After Nixon resigned, I became even more fascinated with him and with Watergate. I began collecting books on the subject, from All the Presidents Men to the condensed version of the hearing transcripts released a few years later. I think it was with The Final Days—Woodward and Bernstein’s book—that I finally started to understand what a sleazy, crazy, drunken character Nixon had been. And that made him all the more interesting to me. Ranting and raving around the Oval Office, making Henry Kissinger pray with him, keeping a list of enemies, destroying evidence.

            In the years following Watergate, I remember hearing a lot of people saying, “Oh, it wasn’t that bad—every president does stuff like that. Nixon’s only mistake was getting caught.” Of course when you get into the details of what he did you realize that it was pretty bad. But when you hear people say “it wasn’t so bad” again and again when you’re a kid, it tends to alter your attitude toward the government. Although I was born during the Johnson administration, Nixon was the first president I was conscious of. If he did this and it was considered small potatoes by most people, what else had I missed? A whole new world of corruption and potential corruption opened up to me. I was never able to look at politicians of any stripe with the tiniest smidgen of respect again. I was suddenly suspicious of all of them.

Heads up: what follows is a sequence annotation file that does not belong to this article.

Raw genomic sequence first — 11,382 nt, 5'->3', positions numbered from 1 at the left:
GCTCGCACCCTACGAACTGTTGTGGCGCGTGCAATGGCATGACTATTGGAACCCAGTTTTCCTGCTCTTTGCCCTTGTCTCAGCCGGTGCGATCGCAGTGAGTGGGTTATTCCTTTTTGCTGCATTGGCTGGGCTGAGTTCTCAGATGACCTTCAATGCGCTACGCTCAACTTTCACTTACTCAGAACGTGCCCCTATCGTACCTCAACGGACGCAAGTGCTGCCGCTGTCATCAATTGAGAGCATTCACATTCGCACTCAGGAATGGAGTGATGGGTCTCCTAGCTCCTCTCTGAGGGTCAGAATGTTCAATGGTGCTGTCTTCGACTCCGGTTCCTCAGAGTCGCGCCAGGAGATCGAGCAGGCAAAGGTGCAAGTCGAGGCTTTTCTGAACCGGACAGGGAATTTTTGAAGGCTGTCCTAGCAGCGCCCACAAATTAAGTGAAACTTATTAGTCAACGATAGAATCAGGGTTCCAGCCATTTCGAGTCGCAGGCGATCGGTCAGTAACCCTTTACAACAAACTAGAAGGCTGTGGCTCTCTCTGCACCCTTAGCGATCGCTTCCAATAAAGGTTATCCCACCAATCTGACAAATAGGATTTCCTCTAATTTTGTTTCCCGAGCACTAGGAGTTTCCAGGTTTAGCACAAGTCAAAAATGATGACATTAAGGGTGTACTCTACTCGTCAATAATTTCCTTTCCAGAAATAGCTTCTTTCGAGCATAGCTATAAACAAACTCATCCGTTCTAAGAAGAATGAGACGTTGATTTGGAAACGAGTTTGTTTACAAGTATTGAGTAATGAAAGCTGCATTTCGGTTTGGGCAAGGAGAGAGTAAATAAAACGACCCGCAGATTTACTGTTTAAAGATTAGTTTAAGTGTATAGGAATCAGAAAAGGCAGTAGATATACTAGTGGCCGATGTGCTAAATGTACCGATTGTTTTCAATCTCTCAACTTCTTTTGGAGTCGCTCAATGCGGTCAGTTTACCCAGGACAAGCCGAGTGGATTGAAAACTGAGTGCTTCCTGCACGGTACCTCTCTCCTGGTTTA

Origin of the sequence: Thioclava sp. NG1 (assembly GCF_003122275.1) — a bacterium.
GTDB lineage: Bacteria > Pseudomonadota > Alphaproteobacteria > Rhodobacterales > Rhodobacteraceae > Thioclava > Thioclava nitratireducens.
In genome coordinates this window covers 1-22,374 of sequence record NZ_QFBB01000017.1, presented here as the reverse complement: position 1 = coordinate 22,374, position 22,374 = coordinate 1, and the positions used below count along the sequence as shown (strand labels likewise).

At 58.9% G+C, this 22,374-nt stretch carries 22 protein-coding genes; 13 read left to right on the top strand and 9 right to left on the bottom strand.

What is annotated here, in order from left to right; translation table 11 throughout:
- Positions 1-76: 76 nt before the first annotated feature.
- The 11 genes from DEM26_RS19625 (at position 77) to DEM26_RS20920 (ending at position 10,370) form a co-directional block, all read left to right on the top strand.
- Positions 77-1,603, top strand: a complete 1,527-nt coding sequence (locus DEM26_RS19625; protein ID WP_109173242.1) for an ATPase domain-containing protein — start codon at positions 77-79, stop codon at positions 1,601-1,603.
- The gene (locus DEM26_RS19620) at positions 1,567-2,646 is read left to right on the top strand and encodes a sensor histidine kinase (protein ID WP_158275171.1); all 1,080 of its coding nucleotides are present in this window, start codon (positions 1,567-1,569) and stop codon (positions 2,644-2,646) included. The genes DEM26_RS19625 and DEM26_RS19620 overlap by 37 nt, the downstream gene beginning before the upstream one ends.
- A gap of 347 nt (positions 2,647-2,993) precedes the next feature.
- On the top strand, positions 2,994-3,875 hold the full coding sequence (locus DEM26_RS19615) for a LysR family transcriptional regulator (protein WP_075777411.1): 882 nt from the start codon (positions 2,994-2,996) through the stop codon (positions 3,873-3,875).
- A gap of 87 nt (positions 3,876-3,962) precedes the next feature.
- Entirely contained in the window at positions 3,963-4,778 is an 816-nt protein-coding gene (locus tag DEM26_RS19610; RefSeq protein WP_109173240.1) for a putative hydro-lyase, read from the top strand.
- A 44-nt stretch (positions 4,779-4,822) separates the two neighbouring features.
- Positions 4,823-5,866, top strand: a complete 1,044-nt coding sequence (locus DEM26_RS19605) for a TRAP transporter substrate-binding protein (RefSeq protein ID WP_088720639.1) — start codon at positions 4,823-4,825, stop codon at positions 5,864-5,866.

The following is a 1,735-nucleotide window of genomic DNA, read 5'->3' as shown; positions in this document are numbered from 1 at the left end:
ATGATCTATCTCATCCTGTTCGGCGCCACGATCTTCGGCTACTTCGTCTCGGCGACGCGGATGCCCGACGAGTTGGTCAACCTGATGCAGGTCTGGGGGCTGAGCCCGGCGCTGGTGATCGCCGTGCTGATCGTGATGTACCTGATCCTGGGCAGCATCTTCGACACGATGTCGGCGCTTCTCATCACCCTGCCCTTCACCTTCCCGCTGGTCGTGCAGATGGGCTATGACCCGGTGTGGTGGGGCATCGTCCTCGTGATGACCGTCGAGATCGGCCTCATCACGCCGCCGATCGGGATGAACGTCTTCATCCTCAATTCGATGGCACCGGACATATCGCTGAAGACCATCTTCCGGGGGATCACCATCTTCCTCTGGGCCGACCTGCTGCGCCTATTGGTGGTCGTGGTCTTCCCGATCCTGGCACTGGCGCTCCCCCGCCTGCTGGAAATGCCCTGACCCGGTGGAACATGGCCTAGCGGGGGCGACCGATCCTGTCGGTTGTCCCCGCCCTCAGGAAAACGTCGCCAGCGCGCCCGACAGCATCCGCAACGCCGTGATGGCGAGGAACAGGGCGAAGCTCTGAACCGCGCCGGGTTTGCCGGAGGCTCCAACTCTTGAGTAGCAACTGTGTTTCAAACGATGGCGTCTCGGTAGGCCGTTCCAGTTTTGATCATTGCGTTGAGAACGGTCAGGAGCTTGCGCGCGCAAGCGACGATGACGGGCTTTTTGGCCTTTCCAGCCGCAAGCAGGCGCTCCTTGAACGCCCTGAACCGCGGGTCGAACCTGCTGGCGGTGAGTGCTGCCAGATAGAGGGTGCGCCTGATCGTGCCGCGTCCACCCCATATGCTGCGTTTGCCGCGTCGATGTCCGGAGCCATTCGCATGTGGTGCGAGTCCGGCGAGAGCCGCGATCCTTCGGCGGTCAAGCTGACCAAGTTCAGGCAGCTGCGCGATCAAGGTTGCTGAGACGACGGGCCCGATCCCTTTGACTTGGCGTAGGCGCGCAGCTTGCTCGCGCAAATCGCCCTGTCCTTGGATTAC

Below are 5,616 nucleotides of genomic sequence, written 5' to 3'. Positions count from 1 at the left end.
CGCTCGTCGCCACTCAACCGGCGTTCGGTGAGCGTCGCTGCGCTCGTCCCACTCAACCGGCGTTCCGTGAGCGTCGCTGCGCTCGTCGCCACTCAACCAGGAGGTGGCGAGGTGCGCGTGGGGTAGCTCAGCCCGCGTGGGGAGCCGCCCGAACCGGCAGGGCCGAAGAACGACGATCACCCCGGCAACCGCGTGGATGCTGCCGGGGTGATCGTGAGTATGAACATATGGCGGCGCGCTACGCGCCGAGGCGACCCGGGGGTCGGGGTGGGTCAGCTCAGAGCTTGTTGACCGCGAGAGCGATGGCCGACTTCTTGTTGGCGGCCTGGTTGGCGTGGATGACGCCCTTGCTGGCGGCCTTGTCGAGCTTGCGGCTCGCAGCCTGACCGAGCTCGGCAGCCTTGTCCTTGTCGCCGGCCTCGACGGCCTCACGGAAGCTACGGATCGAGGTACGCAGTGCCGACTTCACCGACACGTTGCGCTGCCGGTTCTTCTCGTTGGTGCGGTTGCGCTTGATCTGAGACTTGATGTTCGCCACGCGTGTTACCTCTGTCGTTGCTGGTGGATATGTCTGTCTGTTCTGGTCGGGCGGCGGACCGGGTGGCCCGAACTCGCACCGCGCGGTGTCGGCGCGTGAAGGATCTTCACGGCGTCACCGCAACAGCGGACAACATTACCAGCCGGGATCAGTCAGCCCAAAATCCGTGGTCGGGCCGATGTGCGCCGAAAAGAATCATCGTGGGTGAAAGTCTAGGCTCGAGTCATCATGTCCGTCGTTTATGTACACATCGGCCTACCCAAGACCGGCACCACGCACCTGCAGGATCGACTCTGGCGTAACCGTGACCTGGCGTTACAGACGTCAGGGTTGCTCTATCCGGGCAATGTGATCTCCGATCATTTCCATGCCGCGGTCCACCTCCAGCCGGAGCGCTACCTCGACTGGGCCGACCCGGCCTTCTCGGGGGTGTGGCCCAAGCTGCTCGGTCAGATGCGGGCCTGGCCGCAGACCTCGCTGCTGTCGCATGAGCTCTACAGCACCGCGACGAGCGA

It’s interesting (to me, anyway) to consider how counterintuitive the lasting effects of Watergate really were. At the same time people were saying it was no big deal, they were also saying “Nixon’s shenanigans were uncovered and stopped. The system works, and that should make any future president think twice.”

            Well, it didn’t. From Iran-Contra to Clinton’s various transgressions (and I’m not talking about the sex) to the second Bush administration, we’ve seen things that really do make Watergate look like nothing more than a third-rate burglary. The difference is, even as these things were uncovered, the public just didn’t care. They let it slide. They were less than complacent—they expected it. And as a result, none of the responsible parties have suffered any real repercussions.

            Hell, maybe the virtue of the Bush administration was that after stealing an election, setting up a shadow government, concentrating power in the executive branch, throwing people in prison without charge, using widespread surveillance on their own people, and so many other things, they didn’t even try to cover it up. They were open and blatant about what they were doing. Christ, they released press statements saying “this is what we’re doing, and you can’t stop us.” And nobody did. Makes you wonder what we didn’t know about.

            In retrospect, Nixon seems almost quaint. And it leaves me wondering with no little dread what sort of nonsense we can expect in the coming years.

            As with most everything these days, I’m reminded (yet again) of something Nietzsche wrote about 130 years ago:

A man who has depths in his shame meets his destiny and his delicate decisions upon paths which few ever reach, and with regard to the existence of which his nearest and most intimate friends may be ignorant; his mortal danger conceals itself from their eyes, and equally so his regained security. Such a hidden nature, which instinctively employs speech for silence and concealment, and is inexhaustible in evasion of communication, desires and insists that a mask of himself shall occupy his place in the hearts and heads of his friends; and supposing he does not desire it, his eyes will some day be opened to the fact that there is nevertheless a mask of him there--and that it is well to be so. Every profound spirit needs a mask; nay, more, around every profound spirit there continually grows a mask, owing to the constantly false, that is to say, superficial interpretation of every word he utters, every step he takes, every sign of life he manifests.